This goal of this project is to investigate improving determinism for the Linux Kernel.
For some kinds of software workloads (including AI/ML workloads for autonomous
operation of robots and vehicles) it has been suggested that variability in OS
latency can affect overall performance, throughput and potentially quality.
This is an exploratory project to investigate the latency behaviour of Linux
kernels in a range of scenarios (multiple ISAs, stressed and unstressed, with
and without tweaks to improve latency and determinism for specific loads).
Our outputs are expected to include documentation, free software (ISC License) and results from various experiments which we aim to make reproducible.
The purpose of this wiki is to document the recommended kernel changes found to give a more deterministic system, along with test results.
Throughout the wiki there are many test results performed on various bits of hardware, but this page summarises the latest and best improvements found from the project. Note that this is changing document as more improvements are tested.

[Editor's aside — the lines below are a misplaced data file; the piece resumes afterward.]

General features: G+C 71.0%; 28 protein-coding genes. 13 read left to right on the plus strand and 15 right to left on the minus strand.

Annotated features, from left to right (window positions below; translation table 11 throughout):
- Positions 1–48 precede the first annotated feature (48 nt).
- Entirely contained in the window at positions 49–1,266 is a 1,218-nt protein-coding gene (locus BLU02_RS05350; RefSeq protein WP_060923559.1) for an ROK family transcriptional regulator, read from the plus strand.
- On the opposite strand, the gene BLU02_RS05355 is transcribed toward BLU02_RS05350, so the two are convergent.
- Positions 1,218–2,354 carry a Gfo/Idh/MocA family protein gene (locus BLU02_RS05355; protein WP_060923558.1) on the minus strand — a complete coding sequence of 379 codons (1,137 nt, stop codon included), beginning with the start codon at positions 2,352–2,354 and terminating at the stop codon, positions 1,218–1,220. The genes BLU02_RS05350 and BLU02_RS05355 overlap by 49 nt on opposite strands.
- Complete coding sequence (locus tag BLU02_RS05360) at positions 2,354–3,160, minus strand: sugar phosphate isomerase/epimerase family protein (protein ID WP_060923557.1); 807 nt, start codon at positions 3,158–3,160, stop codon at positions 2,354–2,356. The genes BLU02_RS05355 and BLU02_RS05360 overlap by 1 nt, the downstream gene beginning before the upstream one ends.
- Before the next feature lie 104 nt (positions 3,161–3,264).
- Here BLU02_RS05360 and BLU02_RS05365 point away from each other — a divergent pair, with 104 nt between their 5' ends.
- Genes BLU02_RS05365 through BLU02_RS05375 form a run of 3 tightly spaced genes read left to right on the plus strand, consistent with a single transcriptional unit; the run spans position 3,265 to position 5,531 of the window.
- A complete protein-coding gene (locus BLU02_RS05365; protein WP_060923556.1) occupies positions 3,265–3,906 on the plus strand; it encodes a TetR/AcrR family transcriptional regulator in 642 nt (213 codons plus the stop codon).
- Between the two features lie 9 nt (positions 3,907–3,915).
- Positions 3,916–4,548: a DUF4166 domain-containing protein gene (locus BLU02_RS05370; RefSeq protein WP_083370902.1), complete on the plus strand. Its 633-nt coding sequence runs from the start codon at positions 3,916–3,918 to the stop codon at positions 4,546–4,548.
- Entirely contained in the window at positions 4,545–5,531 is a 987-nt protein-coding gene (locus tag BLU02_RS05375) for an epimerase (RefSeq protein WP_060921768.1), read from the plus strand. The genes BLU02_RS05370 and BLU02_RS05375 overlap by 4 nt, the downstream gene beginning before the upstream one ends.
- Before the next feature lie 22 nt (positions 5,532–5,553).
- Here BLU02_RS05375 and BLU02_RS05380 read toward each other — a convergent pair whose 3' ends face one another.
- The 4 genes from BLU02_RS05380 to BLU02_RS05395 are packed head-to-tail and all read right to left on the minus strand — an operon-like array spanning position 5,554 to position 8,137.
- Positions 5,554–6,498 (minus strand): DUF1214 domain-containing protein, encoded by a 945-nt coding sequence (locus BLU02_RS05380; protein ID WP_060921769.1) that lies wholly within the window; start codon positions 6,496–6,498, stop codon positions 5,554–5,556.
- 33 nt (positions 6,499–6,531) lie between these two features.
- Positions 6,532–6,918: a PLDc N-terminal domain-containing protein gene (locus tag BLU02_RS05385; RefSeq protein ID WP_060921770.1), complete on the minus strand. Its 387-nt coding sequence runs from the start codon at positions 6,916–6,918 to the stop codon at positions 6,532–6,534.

In the graphs shown below it's possible to have a first look to the achieved improvements of the latency, to have a deeper look go to the test pages of each hardware.
In the graphs the purple lines are the latency of the baseline kernel and the green lines are the latency of the tuned kernel.
JETSON running memory-bound
RIG running memory-bound
This graph shows a feature that became common throughout our testing; the jumps in latency suggest a CPU frequency change, likely due to thermal variance. It can be seen from our tuned kernel results that those jumps have been smoothed out.
All of the tests that have been done for each hardware, along with analysis and information about each test, can be found here:
A jupyter notebook is a useful, interactive way to present a report from test results. It combines markdown formatted text with live python code, meaning that plotted data can be analysed in more detail and much easier.
To add multiple files as subplots, define an array of axes for the plots to use (each subplot is one array element), then in plot() add an argument ax=axes[n] defining which subplot to use. Note that 2D arrays can be used to plot subplots in grids (i.e. 4 plots in a 2x2 grid).